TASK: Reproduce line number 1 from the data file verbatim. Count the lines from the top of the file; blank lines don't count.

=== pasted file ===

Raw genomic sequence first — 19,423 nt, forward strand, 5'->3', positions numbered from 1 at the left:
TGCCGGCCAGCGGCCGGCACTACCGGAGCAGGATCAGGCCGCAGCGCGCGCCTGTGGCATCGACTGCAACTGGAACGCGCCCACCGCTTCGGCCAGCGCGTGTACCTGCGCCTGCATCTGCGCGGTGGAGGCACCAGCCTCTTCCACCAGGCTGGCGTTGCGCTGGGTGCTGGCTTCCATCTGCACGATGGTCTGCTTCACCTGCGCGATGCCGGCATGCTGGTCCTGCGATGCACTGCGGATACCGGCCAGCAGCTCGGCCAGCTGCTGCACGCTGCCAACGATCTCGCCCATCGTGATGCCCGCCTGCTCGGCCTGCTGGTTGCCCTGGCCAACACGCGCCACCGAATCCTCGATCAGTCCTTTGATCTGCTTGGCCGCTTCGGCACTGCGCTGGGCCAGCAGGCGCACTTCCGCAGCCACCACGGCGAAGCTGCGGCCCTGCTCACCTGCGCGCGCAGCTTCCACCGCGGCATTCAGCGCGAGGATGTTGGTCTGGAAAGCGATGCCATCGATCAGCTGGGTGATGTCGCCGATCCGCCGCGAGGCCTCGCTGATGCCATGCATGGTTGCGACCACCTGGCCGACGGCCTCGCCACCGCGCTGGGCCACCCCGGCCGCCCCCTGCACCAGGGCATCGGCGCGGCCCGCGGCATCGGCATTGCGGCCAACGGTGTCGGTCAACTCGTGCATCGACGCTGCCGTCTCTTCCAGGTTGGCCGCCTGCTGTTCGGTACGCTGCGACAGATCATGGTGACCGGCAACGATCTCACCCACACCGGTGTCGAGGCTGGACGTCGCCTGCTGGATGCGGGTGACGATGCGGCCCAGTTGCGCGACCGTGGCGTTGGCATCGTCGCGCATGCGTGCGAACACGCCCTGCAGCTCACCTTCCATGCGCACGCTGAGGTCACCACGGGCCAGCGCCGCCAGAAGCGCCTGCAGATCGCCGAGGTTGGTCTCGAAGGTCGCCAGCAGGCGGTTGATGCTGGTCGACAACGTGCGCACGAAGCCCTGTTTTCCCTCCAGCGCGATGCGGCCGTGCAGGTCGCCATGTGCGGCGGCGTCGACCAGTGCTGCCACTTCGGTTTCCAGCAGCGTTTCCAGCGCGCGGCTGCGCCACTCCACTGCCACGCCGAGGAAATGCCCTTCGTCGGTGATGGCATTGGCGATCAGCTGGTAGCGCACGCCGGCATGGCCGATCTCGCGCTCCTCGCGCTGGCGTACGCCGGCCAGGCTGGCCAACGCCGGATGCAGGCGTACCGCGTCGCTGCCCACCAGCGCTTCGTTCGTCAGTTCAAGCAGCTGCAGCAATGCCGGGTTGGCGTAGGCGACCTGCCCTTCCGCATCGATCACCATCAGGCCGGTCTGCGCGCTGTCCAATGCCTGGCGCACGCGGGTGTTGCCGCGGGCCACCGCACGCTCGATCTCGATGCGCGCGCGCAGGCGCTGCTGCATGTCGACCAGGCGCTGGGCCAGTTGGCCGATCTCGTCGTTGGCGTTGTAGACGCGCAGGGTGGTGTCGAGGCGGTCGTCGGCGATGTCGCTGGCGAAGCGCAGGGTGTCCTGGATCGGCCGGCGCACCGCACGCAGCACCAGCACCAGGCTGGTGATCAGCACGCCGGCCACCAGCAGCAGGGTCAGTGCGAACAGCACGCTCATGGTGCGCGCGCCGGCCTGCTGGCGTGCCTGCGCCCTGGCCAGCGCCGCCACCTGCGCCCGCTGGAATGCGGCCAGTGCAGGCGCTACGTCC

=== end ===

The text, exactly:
Raw genomic sequence first — 19,423 nt, forward strand, 5'->3', positions numbered from 1 at the left: